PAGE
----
Do not use Levothyroxine alone or with other medicines to treat obesity or to lose weight. Incorrect use of Levothyroxine may cause serious and sometimes fatal side effects.
Levothyroxine is used for:
Treating low thyroid hormone levels and certain types of goiters. Levothyroxine is also used with surgery and other medicines for managing certain types of thyroid cancer. Levothyroxine may also be used for other conditions as determined by your doctor.
Levothyroxine is a thyroid hormone. Levothyroxine works by replacing thyroid hormone when your body does not make enough on its own.
Do NOT use Levothyroxine if:
- you are allergic to any ingredient in Levothyroxine
- you have untreated adrenal gland problems or high thyroid hormone levels
- you have had a recent heart attack
Before using Levothyroxine :
Some medical conditions may interact with Levothyroxine . Tell your doctor or pharmacist if you have any medical conditions, especially if any of the following apply to you:
- if you are pregnant, planning to become pregnant, or are breast-feeding
- if you are taking any prescription or nonprescription medicine, herbal preparation, or dietary supplement
- if you have allergies to medicines, foods, or other substances
- if you have trouble swallowing, heart or blood vessel problems (eg, coronary artery disease), high blood pressure, blood clotting or bleeding problems, pernicious anemia, diabetes, bone problems (eg, osteoporosis), fertility problems, pituitary problems, adrenal gland problems, or other thyroid problems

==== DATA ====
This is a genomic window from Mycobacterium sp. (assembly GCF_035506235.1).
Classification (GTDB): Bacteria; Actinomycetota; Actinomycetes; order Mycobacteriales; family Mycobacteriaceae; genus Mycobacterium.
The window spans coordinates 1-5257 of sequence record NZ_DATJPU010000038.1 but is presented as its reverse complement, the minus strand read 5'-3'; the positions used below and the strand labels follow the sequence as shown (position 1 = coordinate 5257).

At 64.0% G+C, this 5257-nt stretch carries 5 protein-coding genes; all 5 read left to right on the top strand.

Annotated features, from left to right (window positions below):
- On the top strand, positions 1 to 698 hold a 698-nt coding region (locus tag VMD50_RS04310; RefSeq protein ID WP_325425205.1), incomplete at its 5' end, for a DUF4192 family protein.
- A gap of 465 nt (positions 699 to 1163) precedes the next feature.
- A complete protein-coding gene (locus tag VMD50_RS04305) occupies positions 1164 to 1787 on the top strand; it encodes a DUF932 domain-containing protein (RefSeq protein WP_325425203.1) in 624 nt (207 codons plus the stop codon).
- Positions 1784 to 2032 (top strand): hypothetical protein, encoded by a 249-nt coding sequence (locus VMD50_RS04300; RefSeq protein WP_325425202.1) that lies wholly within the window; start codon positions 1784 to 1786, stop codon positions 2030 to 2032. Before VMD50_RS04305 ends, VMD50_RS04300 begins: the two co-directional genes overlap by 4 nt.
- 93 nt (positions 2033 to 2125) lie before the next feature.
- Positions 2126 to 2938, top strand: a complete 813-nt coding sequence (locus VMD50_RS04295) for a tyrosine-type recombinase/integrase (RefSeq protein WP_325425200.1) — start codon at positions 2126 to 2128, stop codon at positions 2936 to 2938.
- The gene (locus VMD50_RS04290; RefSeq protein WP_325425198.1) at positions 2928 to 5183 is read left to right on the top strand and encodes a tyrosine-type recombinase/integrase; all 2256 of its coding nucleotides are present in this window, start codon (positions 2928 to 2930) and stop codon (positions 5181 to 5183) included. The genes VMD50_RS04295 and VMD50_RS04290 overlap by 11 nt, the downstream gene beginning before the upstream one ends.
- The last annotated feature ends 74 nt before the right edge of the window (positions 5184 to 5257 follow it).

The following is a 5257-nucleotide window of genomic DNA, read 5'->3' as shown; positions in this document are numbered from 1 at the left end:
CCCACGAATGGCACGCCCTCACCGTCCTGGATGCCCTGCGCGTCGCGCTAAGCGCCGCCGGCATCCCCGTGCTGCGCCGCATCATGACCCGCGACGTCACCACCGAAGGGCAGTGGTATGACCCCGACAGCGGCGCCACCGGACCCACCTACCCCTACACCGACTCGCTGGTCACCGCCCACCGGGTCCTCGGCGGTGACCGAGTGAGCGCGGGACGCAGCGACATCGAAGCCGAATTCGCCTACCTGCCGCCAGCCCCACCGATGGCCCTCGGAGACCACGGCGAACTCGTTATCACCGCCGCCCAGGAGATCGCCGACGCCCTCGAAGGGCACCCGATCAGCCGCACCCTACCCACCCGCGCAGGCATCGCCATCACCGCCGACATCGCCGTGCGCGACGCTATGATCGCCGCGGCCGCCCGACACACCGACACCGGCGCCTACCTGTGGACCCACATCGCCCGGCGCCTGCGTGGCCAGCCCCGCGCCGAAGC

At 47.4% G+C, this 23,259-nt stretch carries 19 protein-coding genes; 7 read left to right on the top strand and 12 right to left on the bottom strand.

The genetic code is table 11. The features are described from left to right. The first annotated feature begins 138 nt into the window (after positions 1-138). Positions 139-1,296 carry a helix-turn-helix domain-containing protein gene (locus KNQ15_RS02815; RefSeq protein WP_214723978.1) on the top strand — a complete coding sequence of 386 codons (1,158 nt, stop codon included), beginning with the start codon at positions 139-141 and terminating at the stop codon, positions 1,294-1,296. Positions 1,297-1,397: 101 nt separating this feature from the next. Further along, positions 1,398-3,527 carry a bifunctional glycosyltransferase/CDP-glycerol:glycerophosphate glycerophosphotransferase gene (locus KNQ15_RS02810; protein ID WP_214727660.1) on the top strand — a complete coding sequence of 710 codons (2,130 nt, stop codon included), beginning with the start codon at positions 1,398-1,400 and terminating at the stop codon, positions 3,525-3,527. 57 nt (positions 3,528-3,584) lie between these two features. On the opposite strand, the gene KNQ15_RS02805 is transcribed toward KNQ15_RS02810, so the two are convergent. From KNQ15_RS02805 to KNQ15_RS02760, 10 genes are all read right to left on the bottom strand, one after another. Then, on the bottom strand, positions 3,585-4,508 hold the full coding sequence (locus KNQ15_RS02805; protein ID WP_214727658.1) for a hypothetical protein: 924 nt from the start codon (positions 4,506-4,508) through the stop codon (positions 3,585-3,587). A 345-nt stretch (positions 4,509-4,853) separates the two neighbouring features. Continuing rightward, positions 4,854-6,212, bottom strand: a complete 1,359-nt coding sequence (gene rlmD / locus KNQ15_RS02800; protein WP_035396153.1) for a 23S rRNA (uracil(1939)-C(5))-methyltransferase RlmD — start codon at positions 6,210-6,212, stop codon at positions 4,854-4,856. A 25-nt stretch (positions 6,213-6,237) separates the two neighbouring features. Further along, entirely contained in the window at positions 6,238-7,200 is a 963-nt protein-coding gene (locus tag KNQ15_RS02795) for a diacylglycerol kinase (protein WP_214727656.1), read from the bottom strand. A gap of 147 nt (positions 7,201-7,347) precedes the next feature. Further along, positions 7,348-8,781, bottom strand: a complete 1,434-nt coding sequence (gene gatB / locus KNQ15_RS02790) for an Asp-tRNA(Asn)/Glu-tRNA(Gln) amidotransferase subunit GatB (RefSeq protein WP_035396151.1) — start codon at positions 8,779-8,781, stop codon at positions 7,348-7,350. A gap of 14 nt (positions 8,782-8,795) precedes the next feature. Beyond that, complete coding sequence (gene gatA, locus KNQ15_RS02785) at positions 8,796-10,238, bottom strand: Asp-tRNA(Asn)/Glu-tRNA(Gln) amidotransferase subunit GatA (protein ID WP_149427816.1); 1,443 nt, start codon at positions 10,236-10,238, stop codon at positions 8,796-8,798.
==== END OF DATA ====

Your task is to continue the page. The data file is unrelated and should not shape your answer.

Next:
- if you have problems absorbing nutrition from your stomach or intestines into your body
- if you had a recent surgery or have an upcoming surgery
Some MEDICINES MAY INTERACT with Levothyroxine . Tell your health care provider if you are taking any other medicines, especially any of the following:
- Many prescription and nonprescription medicines (eg, used for infections, inflammation, aches and pains, nasal congestion, asthma, high blood pressure, irregular heartbeat or other heart problems, blood thinning, mental or mood problems, depression, diabetes, other thyroid problems, high cholesterol, hepatitis, weight loss, heartburn, birth control, hormone replacement therapy, growth hormone deficiency, cancer, seizures), and multivitamin products may interact with Levothyroxine , increasing the risk of side effects or decreasing effectiveness.
How to use Levothyroxine :
Use Levothyroxine as directed by your doctor. Check the label on Levothyroxine for exact dosing instructions.
- Take Levothyroxine by mouth on an empty stomach at least one-half to one hour before breakfast.
- Some brands of Levothyroxine must be taken with a full glass of water (8 oz/240 mL). Ask your pharmacist how you should take your brand of Levothyroxine .
- Do not take an antacid or a product that has iron or calcium in it within 4 hours of taking Levothyroxine .
- If the patient is a child or if you cannot swallow the tablet whole, you may crush the correct dose of the medicine. Add the crushed medicine to 1 to 2 teaspoons (5 to 10 mL) of water. Mix well. Use a spoon or dropper to give the medicine as soon as possible. Do not store the mixture for later use. Do not mix crushed tablets in soybean infant formula. Ask your pharmacist if you have any questions.